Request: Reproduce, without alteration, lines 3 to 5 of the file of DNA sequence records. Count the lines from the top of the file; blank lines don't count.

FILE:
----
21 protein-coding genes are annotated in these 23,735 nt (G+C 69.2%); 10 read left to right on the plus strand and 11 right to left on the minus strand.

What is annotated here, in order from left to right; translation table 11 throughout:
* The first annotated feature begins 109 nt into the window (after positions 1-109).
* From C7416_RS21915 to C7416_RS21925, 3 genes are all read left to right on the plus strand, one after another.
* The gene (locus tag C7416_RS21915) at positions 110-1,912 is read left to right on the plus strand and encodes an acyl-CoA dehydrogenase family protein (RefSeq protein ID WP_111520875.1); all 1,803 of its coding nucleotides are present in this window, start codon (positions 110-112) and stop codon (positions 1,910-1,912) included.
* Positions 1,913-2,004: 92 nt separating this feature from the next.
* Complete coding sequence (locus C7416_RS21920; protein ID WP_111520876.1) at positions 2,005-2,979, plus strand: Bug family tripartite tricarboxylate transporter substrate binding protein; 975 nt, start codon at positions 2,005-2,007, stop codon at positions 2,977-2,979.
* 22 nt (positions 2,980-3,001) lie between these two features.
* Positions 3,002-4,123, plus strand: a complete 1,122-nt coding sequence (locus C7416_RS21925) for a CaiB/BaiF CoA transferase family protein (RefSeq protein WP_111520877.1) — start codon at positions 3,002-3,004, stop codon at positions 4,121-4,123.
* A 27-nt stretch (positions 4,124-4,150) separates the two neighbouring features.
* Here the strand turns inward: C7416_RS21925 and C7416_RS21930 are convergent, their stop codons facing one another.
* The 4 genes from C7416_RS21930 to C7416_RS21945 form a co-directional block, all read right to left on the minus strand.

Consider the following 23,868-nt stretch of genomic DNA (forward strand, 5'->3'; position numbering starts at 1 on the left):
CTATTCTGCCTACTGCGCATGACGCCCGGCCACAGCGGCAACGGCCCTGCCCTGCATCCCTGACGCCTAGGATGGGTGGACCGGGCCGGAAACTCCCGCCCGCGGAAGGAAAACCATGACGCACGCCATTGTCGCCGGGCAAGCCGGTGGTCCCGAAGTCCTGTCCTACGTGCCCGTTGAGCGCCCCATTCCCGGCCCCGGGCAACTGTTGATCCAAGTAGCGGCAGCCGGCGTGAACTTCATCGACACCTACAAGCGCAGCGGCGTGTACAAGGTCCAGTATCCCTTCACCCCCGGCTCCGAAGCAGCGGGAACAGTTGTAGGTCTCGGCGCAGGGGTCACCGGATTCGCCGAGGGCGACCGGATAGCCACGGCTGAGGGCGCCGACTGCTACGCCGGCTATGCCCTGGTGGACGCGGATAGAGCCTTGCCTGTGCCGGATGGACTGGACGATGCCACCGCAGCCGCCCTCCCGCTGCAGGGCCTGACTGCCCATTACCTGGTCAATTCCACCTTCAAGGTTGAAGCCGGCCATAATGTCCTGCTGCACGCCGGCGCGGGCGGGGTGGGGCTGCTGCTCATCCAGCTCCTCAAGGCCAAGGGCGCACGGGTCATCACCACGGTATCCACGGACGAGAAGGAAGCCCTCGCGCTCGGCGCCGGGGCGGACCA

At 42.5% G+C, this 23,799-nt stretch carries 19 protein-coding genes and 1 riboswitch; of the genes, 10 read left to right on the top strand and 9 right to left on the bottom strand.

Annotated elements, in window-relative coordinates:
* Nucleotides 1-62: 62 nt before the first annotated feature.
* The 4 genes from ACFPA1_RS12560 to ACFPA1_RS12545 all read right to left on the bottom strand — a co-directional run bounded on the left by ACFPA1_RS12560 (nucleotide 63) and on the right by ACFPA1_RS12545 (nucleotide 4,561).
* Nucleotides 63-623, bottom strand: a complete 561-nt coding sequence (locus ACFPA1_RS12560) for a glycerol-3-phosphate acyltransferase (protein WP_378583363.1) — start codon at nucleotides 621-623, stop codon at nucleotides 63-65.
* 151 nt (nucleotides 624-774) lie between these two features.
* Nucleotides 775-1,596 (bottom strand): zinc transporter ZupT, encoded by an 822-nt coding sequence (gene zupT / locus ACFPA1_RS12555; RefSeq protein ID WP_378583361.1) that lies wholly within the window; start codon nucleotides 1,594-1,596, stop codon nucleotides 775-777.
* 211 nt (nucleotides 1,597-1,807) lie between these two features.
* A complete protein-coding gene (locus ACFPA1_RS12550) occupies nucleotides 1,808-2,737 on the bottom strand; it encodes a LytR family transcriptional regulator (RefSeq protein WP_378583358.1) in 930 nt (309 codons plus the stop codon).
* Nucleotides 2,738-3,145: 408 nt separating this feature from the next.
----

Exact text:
* The first annotated feature begins 109 nt into the window (after positions 1-109).
* From C7416_RS21915 to C7416_RS21925, 3 genes are all read left to right on the plus strand, one after another.
* The gene (locus tag C7416_RS21915) at positions 110-1,912 is read left to right on the plus strand and encodes an acyl-CoA dehydrogenase family protein (RefSeq protein ID WP_111520875.1); all 1,803 of its coding nucleotides are present in this window, start codon (positions 110-112) and stop codon (positions 1,910-1,912) included.